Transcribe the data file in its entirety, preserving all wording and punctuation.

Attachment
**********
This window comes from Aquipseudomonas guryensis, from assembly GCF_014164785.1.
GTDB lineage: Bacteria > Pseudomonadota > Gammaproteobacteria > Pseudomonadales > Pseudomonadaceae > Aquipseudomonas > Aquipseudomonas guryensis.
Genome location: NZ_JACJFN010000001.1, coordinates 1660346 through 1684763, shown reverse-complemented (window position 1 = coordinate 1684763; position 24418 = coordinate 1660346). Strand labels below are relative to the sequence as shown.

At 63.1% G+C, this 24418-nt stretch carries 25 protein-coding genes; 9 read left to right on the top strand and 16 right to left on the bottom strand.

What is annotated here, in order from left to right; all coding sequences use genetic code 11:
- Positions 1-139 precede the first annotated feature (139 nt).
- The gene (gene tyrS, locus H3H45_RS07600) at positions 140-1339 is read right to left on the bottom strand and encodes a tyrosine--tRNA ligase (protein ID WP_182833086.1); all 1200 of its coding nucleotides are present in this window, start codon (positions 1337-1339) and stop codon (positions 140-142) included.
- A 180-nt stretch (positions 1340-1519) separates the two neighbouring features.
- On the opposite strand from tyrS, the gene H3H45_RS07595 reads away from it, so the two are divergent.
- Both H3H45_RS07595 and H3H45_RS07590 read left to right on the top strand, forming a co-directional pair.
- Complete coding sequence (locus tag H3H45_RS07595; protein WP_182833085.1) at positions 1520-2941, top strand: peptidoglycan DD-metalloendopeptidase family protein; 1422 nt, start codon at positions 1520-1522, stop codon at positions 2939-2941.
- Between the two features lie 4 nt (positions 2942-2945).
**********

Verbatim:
This window comes from Aquipseudomonas guryensis, from assembly GCF_014164785.1.
GTDB lineage: Bacteria > Pseudomonadota > Gammaproteobacteria > Pseudomonadales > Pseudomonadaceae > Aquipseudomonas > Aquipseudomonas guryensis.
Genome location: NZ_JACJFN010000001.1, coordinates 1660346 through 1684763, shown reverse-complemented (window position 1 = coordinate 1684763; position 24418 = coordinate 1660346). Strand labels below are relative to the sequence as shown.

At 63.1% G+C, this 24418-nt stretch carries 25 protein-coding genes; 9 read left to right on the top strand and 16 right to left on the bottom strand.

What is annotated here, in order from left to right; all coding sequences use genetic code 11:
- Positions 1-139 precede the first annotated feature (139 nt).
- The gene (gene tyrS, locus H3H45_RS07600) at positions 140-1339 is read right to left on the bottom strand and encodes a tyrosine--tRNA ligase (protein ID WP_182833086.1); all 1200 of its coding nucleotides are present in this window, start codon (positions 1337-1339) and stop codon (positions 140-142) included.
- A 180-nt stretch (positions 1340-1519) separates the two neighbouring features.
- On the opposite strand from tyrS, the gene H3H45_RS07595 reads away from it, so the two are divergent.
- Both H3H45_RS07595 and H3H45_RS07590 read left to right on the top strand, forming a co-directional pair.
- Complete coding sequence (locus tag H3H45_RS07595; protein WP_182833085.1) at positions 1520-2941, top strand: peptidoglycan DD-metalloendopeptidase family protein; 1422 nt, start codon at positions 1520-1522, stop codon at positions 2939-2941.
- Between the two features lie 4 nt (positions 2942-2945).